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At home with the wild
Is there a leopard at your front door and a python at the back? Don't panic. As habitats increasingly overlap, meetings between the wild and the human have become a reality we must deal with.
It was past midnight when Sadhna Gupte, a resident of Mumbai, was woken by what sounded like the low hiss of a pressure cooker. She looked around her ground floor flat, adjacent to a wooded area. The sound emerged from her bathroom. She opened the door to see a pair of amber eyes glowing at her. Turning on the light, Sadhna saw a Russell’s Viper —one of Asia’s most poisonous snakes — lounging in a corner. “I just froze with fear. It took me a few seconds to calm down. My first instinct was to throw something at it but, somehow, I just could not get myself to harm it,” says Gupte. She slowly backed off and immediately called PAWS (Plant and Animal Welfare Society), an animal rescue agency.
Encountering wild life at home is obviously scary for humans. But for animals too, such meetings can be nightmarish. In the process of straying into human habitation, wild animals are attacked by stray dogs or humans, often getting killed. Yet, as cities eat more and more into forests and incidents of wild life straying into urban limits increase, people have become more sensitive towards feral guests. “Earlier, people would attack animals with lathis and stones. Now, they call rescue experts,” says Sunish Subramanian, founder of PAWS, which has been rescuing wild life in Mumbai since 1995.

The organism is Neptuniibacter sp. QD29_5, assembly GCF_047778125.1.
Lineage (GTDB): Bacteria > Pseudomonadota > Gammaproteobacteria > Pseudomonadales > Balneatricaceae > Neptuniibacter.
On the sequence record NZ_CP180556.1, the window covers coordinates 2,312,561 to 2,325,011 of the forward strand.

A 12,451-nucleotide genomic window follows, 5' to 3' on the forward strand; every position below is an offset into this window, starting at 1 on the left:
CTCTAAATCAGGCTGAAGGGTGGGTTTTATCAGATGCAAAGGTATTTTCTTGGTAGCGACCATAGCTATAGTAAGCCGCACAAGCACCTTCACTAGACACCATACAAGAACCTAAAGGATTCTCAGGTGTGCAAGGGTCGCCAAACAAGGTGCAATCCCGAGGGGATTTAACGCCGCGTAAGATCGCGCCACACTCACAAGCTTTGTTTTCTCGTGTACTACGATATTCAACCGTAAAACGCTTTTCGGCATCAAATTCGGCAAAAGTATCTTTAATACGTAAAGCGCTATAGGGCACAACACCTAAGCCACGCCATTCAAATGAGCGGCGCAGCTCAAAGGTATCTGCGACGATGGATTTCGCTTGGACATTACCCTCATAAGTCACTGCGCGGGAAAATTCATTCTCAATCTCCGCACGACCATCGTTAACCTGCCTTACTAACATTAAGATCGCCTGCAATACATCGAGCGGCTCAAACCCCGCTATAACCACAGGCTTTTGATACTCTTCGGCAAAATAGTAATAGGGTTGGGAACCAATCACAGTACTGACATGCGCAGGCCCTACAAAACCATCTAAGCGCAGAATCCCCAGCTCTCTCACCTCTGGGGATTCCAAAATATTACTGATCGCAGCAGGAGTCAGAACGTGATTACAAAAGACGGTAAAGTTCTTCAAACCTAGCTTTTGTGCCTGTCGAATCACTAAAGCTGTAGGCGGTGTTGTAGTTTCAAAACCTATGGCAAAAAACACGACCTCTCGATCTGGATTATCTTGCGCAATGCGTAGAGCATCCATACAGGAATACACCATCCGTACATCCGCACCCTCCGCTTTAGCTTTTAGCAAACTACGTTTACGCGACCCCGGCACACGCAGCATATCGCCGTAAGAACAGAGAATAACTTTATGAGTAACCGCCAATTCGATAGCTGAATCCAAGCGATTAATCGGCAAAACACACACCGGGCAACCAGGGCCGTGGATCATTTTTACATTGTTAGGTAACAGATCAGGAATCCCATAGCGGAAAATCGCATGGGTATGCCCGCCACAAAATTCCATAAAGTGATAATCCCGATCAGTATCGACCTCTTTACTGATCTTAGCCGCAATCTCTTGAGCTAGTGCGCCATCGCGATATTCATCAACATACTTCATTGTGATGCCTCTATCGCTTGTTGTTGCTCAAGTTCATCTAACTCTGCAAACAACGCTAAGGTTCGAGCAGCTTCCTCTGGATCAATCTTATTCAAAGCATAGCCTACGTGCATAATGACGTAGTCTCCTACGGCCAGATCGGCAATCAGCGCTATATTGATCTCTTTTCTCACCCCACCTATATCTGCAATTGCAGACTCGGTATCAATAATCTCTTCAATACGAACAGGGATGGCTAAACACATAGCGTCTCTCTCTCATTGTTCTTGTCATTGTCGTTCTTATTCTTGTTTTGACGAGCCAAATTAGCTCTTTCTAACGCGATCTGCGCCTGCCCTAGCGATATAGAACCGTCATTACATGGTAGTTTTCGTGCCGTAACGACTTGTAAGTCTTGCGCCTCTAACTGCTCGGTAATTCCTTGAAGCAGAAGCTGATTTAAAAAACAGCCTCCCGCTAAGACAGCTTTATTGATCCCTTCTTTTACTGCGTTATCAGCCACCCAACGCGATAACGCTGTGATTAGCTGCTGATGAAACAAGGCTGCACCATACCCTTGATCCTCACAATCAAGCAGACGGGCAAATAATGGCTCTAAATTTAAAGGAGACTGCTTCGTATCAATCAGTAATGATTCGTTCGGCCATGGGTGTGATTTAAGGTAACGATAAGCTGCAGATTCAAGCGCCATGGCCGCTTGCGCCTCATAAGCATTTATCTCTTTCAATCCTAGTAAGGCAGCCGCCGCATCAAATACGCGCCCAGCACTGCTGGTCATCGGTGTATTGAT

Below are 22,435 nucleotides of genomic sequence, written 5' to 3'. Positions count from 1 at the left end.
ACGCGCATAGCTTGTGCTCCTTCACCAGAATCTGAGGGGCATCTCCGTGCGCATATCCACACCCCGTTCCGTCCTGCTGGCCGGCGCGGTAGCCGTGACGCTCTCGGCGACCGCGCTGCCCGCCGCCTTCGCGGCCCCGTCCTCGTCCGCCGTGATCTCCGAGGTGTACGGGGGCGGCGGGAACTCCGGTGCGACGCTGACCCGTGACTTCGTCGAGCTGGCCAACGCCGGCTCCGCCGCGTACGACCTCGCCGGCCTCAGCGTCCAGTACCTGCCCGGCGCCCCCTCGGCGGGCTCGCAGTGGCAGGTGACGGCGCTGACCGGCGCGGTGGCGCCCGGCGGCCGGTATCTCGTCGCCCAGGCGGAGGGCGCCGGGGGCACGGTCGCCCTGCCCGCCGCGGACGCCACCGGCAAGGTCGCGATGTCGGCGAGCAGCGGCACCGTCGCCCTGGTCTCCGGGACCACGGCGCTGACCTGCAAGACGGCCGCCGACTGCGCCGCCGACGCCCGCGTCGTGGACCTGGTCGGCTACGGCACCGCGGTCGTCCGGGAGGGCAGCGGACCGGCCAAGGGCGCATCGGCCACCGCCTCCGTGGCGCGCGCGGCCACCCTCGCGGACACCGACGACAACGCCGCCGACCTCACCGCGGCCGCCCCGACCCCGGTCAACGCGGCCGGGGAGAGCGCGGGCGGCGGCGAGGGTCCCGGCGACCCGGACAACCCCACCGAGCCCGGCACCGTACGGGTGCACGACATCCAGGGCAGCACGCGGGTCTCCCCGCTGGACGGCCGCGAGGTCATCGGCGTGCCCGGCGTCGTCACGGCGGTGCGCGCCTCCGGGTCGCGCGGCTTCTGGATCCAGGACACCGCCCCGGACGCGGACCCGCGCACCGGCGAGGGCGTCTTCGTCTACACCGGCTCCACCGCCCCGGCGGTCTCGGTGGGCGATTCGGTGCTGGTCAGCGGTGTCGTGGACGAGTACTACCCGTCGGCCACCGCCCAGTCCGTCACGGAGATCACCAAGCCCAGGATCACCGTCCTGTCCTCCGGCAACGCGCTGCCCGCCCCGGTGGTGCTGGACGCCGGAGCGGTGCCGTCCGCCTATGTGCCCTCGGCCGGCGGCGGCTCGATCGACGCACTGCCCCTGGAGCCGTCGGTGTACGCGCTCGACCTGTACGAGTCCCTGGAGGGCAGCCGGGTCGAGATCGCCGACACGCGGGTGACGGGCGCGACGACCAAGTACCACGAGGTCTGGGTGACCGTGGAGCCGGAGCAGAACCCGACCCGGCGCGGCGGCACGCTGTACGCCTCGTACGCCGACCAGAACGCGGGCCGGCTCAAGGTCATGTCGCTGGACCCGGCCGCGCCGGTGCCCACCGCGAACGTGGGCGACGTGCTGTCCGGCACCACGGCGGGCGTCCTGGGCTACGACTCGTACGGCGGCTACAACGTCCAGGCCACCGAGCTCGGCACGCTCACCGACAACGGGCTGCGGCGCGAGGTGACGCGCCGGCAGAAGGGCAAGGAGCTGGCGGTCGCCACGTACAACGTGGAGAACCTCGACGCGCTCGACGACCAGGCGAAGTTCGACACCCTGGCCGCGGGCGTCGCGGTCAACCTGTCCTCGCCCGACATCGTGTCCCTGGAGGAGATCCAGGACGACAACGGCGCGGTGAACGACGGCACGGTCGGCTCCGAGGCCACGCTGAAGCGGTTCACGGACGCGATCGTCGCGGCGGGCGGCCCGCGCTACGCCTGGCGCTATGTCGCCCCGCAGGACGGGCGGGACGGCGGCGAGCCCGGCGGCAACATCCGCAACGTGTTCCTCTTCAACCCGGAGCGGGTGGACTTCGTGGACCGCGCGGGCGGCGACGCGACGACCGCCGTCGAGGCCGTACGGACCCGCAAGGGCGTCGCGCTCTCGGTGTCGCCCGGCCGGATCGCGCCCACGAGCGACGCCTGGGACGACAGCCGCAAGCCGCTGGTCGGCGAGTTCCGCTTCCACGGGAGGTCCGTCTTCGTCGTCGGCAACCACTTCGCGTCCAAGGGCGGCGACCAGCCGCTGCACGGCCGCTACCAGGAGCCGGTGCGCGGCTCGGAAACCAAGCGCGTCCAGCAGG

Sometimes, the opposite also happens. People who find a wild animal or bird in their home often keep these as pets. This, say rescue experts, is against the law. What’s more, your love for the animal may even backfire. Recently, a couple in Pune discovered an injured Malabar Grey Hornbill — an endangered bird found in dense forests and coffee plantations — on their terrace. It was in pain, so the wife tried to feed it some cooked chicken. The hornbill refused to open its beak. The couple force-fed the bird, hoping that food would make it feel better. The opposite happened; the hornbill now appeared to be in greater distress.
Eventually, the bird’s hosts took him to Ram Bhutkar, a malaria inspector with the Pune Municipal Corporation and a well-known animal rescuer. Bhutkar identified the bird and told the couple it fed only on wild fruits, explaining why the lovingly served chicken curry found no favour with the vegan winger.
“Most people think that animals, like humans, should eat and drink when they are in misery. This is not true. They can easily survive without food for 15-20 hours. Give the animal a place to hide instead. This will calm its nerves. Place some water
next to it. Keep pet dogs and cats at a distance from it and call rescue experts,” advises Bhutkar.
In some cases, pure hunger drives wild animals towards human settlements. Leopards in Mumbai’s Sanjay Gandhi National Park often wander into nearby slums and colonies because the forest no longer holds enough to eat. “Surrounding residential areas have dogs which attract leopards,” says Subramanian. Recently, a jackal walked into a police colony located beside a mangrove forest in West Mumbai. “Stray dogs began attacking it, so it hid behind the watchman’s cabin. An officer immediately called us,” recounts Subramanian. “It’s best not to torture such animals as they may get aggressive,” he adds. In case you do encounter a python in your house, remember that a calm head will work best for both of you.
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